UWC students apply engineering skills to help save lives

The Atlantic College students worked with engineers from Rolls-Royce to develop new technologies using engineering skills, to help save lives at sea

A group of United World College students have been working with Rolls-Royce engineers to lay the foundations for a collaborative project which aims to design and develop new technologies that could save lives at sea.

Seven students at UWC Atlantic College in South Wales have been developing their ideas for new marine technologies, such as scouting drones, which could aid the search and rescue process at sea, alongside three of Rolls-Royce’s most experienced marine specialists.

The ideas were born from the students’ personal experiences of working on the rigid hull inflatable boat (RIB) – the world’s most widely used craft for inshore rescue – developed and tested in the 1960s by Rear-Admiral Desmond Hoare, the college’s founding principal, in collaboration with college students. The project team felt driven to come up with new solutions to aid the process, utilising their knowledge of drone (an unmanned aerial vehicle) technology and artificial intelligence (AI), after experiencing first-hand the difficulties of searching for and rescuing persons in trouble at sea during their college service and lifeguarding training programme.

UWC Atlantic College’s collaboration with Rolls-Royce is part of its commitment to forging relationships between education and industry, as the college plans to develop a new 21st century diploma pathway in collaboration with the International Baccalaureate. Impressed by the students’ ideas and enthusiasm, Rolls-Royce assigned a team of marine engineering specialists to collaborate with the students and help transform their ideas into reality.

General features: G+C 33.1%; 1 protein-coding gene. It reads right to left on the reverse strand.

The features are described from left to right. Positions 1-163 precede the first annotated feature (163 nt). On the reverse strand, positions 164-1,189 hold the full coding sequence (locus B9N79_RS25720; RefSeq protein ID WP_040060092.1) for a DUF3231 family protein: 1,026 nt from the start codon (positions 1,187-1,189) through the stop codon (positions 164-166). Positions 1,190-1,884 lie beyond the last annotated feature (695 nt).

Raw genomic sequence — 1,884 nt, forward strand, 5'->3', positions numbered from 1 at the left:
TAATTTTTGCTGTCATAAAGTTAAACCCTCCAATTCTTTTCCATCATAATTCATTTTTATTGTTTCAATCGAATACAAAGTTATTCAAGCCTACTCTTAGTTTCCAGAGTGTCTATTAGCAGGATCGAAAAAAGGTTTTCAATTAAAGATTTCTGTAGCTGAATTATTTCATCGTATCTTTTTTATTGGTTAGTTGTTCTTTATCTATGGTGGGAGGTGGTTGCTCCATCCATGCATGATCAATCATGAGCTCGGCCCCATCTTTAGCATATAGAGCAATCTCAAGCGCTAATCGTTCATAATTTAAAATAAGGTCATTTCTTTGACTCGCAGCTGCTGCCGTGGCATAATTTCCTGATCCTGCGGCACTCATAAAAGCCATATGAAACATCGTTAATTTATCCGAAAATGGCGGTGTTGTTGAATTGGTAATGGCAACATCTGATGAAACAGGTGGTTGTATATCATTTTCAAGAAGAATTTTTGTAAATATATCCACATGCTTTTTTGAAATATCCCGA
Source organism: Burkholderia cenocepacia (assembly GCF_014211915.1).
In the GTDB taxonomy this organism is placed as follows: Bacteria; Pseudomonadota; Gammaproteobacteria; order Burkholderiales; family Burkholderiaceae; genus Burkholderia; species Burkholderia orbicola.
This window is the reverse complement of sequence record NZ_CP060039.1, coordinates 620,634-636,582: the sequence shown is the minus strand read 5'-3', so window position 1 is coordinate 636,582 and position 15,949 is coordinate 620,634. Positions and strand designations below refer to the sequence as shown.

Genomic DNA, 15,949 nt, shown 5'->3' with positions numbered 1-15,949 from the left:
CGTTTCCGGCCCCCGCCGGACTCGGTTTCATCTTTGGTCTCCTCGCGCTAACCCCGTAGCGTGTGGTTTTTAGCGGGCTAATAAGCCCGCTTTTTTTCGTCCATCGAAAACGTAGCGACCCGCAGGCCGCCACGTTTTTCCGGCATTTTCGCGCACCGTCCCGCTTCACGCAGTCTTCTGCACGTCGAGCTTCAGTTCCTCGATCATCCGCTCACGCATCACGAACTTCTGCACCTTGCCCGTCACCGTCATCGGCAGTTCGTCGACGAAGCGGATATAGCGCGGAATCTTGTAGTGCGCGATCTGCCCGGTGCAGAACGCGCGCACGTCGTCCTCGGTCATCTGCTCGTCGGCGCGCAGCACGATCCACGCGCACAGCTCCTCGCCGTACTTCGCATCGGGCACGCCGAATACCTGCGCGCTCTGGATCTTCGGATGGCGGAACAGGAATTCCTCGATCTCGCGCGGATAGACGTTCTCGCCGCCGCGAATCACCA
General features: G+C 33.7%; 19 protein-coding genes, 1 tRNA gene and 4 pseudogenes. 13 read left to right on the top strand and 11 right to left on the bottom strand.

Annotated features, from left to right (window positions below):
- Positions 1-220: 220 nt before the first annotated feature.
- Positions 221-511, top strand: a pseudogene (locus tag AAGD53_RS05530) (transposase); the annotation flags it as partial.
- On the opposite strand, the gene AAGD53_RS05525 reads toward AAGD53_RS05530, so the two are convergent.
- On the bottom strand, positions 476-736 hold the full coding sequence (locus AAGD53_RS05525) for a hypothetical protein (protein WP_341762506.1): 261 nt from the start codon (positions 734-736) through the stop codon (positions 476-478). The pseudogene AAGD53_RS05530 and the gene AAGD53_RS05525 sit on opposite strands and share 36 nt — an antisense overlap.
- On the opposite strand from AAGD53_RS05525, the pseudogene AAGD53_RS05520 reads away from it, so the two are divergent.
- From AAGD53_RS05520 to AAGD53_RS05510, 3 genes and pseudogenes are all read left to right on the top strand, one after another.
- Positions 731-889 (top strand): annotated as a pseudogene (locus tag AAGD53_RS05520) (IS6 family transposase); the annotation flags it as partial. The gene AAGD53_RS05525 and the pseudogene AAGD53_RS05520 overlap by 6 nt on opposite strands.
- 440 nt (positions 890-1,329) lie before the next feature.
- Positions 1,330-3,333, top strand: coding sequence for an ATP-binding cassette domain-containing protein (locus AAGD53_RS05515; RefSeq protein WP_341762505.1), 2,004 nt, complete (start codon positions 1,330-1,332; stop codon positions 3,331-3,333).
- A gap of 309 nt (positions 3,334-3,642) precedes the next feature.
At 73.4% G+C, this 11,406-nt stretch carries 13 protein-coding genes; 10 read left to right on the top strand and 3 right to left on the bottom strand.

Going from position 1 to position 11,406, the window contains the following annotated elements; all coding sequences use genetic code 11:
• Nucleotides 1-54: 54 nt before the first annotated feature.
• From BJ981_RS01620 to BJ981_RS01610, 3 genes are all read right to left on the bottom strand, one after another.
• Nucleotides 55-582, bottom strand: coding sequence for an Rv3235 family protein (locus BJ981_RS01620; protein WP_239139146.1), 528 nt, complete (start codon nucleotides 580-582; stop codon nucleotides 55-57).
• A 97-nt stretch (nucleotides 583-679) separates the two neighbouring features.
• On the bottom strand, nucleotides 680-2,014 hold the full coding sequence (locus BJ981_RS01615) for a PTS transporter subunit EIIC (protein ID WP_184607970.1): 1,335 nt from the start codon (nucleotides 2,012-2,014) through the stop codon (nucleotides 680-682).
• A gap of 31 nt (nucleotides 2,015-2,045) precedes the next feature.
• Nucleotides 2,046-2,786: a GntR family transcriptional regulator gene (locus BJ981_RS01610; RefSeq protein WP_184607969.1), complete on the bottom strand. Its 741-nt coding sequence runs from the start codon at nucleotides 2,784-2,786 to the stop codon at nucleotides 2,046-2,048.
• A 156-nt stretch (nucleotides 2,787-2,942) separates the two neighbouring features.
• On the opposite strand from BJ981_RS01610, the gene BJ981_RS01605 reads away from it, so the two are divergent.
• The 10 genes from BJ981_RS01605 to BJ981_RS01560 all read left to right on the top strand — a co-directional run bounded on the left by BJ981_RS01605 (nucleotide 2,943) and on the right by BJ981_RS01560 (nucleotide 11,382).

Many of their ideas are unique, completely new to the industry. It was a pleasure to help them take those ideas further, and we are looking forward to seeing how the collaborative project unfolds.
– Brian Twomey, Rolls-Royce

Simon O’Connor, a marine engineer in Rolls-Royce’s naval business, Bernard Twomey, Regulatory Development Lead (Marine), and Don Murray, Senior Vice President (Manufacturing), travelled to St Donat’s Castle in South Wales, to work with some of the students to develop systematic approaches to solving problems faced by search and rescue teams at sea. Each year, our 360 students from more than 90 different countries spend ’Project Week’ participating in co-curricular and experiential activities as part of their UWC education programme.

Erol Balkovic, 18, from Bosnia and Herzegovina, a second-year student involved with the project said: “In our first year at UWC Atlantic College, we had the opportunity to experience real search and rescue missions aboard the RIB. It can be incredibly hard to find what, or who, you are looking for in those conditions. One of our ideas revolves around the idea that technology can essentially become the eyes and ears of a search and rescue team, pinpointing the location of a person or boat in trouble and making the entire process more efficient. This could help save lives otherwise lost at sea.”

“This mentoring opportunity with Rolls-Royce allowed us to develop our ideas. It was an eye-opening session for us, and we cannot wait for the next one.”

The day included discussion around topics such as automation and physics. The group also considered the materials and manufacturing processes that could be utilised when turning their ideas into physical products.

Simon O’Connor said: “We’ve worked with students at some of the UK’s top universities focused on marine engineering and naval architecture. The ideas, problem-solving approaches, and knowledge of these students at UWC Atlantic College is akin to what we would expect to see at undergraduate level, and in some instances, even postgraduate level.”

Don Murray, who is one of Rolls-Royce’s STEM Ambassadors in the UK, said: “They think without boundaries – nothing seems unachievable – and their enthusiasm for the subject is extraordinary. If this level of skill and work ethic can be demonstrated in a college environment, then these individuals will certainly excel as they progress to third-level education.”

Bernard Twomey added: “Many of their ideas are unique, completely new to the industry. It was a pleasure to help them take those ideas further, and we are looking forward to seeing how the collaborative project unfolds.”

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